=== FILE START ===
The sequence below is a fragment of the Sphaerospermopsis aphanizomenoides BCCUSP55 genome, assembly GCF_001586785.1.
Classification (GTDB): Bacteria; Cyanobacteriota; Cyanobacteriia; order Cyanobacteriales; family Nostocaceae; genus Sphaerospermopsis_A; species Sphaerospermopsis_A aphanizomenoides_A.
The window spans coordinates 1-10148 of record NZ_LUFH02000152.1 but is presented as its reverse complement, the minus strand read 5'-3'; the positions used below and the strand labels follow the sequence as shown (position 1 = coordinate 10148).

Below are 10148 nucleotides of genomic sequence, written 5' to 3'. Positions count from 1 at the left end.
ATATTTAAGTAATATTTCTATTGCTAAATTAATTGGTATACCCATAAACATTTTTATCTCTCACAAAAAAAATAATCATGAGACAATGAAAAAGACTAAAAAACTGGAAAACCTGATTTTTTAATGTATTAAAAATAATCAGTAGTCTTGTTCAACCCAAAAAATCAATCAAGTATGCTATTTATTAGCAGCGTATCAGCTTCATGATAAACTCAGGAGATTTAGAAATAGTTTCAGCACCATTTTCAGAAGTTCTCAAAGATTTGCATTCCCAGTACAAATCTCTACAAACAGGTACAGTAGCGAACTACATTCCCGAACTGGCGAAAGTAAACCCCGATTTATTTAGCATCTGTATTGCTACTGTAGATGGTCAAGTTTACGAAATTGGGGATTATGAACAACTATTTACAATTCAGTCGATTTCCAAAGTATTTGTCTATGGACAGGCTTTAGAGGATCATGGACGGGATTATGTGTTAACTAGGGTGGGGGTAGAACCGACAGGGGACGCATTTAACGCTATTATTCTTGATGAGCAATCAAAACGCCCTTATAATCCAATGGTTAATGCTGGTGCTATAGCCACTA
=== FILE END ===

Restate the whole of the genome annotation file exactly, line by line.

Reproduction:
The sequence below is a fragment of the Sphaerospermopsis aphanizomenoides BCCUSP55 genome, assembly GCF_001586785.1.
Classification (GTDB): Bacteria; Cyanobacteriota; Cyanobacteriia; order Cyanobacteriales; family Nostocaceae; genus Sphaerospermopsis_A; species Sphaerospermopsis_A aphanizomenoides_A.
The window spans coordinates 1-10148 of record NZ_LUFH02000152.1 but is presented as its reverse complement, the minus strand read 5'-3'; the positions used below and the strand labels follow the sequence as shown (position 1 = coordinate 10148).

Below are 10148 nucleotides of genomic sequence, written 5' to 3'. Positions count from 1 at the left end.
ATATTTAAGTAATATTTCTATTGCTAAATTAATTGGTATACCCATAAACATTTTTATCTCTCACAAAAAAAATAATCATGAGACAATGAAAAAGACTAAAAAACTGGAAAACCTGATTTTTTAATGTATTAAAAATAATCAGTAGTCTTGTTCAACCCAAAAAATCAATCAAGTATGCTATTTATTAGCAGCGTATCAGCTTCATGATAAACTCAGGAGATTTAGAAATAGTTTCAGCACCATTTTCAGAAGTTCTCAAAGATTTGCATTCCCAGTACAAATCTCTACAAACAGGTACAGTAGCGAACTACATTCCCGAACTGGCGAAAGTAAACCCCGATTTATTTAGCATCTGTATTGCTACTGTAGATGGTCAAGTTTACGAAATTGGGGATTATGAACAACTATTTACAATTCAGTCGATTTCCAAAGTATTTGTCTATGGACAGGCTTTAGAGGATCATGGACGGGATTATGTGTTAACTAGGGTGGGGGTAGAACCGACAGGGGACGCATTTAACGCTATTATTCTTGATGAGCAATCAAAACGCCCTTATAATCCAATGGTTAATGCTGGTGCTATAGCCACTA